Each day, a congressional mandate requires that Immigration and Customs Enforcement, or ICE, detains 34,000 immigrants.
As we celebrate workers this May Day, Congress should use the remaining days in its session to pass immigration reform that would benefit undocumented immigrants, strengthen labor and employment laws, and help the economy as a whole.
Immigration reform would lead to significant increases in the country’s tax revenues.
Two million undocumented immigrants have been deported since 2009. That's the size of four major cities combined.
Report Over the past few years, the pendulum of state action on immigration has swung from punitive laws to positive laws that seek to integrate immigrants and mitigate the harsh effects of enforcement.
Five recent polls illustrate Americans’ broad support for immigration reform that includes a pathway to citizenship for the nation’s 11 million undocumented immigrants.
Issue Brief Immigration reform that provides legal status and earned citizenship to undocumented immigrants would extend the solvency of the Medicare trust fund by four years and provide a net contribution to the trust fund for the next three decades.
LGBT immigrants need both the Employment Non-Discrimination Act and immigration reform.
Report Evidence from economic studies in Europe and North America illustrates that countries can maximize the economic gains from immigration with a shorter and clear pathway to citizenship for immigrants.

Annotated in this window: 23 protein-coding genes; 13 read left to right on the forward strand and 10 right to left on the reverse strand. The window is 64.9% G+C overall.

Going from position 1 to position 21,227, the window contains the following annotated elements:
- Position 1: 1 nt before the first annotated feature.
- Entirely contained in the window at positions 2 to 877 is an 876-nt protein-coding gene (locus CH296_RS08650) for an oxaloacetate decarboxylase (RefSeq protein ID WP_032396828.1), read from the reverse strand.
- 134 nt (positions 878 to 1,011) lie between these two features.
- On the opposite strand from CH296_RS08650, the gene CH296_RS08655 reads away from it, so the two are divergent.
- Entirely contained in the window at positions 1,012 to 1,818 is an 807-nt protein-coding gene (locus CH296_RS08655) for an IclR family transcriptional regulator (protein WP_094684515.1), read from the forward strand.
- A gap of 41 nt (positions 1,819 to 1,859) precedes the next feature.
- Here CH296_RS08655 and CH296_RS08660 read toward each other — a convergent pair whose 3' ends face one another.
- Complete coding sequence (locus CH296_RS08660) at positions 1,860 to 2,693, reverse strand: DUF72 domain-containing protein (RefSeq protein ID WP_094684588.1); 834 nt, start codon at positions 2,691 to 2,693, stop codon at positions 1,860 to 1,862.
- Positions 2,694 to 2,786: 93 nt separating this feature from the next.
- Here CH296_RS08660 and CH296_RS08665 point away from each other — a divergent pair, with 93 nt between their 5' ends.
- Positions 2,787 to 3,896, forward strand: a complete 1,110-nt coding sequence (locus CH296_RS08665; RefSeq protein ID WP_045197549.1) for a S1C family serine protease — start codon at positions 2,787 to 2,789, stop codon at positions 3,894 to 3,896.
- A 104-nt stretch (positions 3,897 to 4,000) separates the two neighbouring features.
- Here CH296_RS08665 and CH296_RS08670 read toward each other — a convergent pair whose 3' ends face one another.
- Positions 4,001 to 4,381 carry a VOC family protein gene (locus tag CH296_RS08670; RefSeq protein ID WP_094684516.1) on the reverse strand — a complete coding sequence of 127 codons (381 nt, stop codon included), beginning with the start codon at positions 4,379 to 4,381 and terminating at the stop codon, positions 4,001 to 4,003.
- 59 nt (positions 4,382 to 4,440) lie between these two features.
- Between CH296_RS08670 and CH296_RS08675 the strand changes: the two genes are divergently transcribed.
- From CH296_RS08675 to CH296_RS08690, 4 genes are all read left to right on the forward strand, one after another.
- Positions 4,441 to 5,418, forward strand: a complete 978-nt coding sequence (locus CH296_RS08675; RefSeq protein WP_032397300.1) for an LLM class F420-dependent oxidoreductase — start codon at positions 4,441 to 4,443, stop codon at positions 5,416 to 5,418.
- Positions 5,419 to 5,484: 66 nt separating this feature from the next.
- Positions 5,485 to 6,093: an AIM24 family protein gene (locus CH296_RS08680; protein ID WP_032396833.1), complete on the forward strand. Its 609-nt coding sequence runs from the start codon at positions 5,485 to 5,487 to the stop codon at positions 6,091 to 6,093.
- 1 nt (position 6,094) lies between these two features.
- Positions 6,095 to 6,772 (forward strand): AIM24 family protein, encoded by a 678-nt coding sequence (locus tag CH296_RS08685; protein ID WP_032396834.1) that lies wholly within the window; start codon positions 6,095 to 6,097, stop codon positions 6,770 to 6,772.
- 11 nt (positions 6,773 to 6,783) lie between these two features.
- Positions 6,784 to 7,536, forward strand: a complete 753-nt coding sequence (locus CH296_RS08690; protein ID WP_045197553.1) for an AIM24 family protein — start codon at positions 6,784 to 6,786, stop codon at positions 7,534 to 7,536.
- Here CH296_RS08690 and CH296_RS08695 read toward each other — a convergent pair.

Most of the major immigration laws in the past three decades have passed in an election year. There is still plenty of time this year for the House to act and pass immigration reform.
Issue Brief As 2013 comes to an end, we examine how House Republicans’ piecemeal approach stacks up against the Senate’s broad immigration reform bill passed in June.
Report Reforms to our immigration system must include protections for LGBT immigrants, who are particularly vulnerable to abuse and mistreatment.
Interactive It has been months since the Senate passed immigration reform. Each day the House delays immigration reform, millions of dollars are lost in tax revenues.
The SAFE Act, an extreme enforcement-only immigration bill, would make criminals not just of undocumented immigrants and those who have violated the terms of their immigrant visa but also of U.S. citizens and lawful permanent residents who might interact with undocumented immigrants in their day-to-day activities.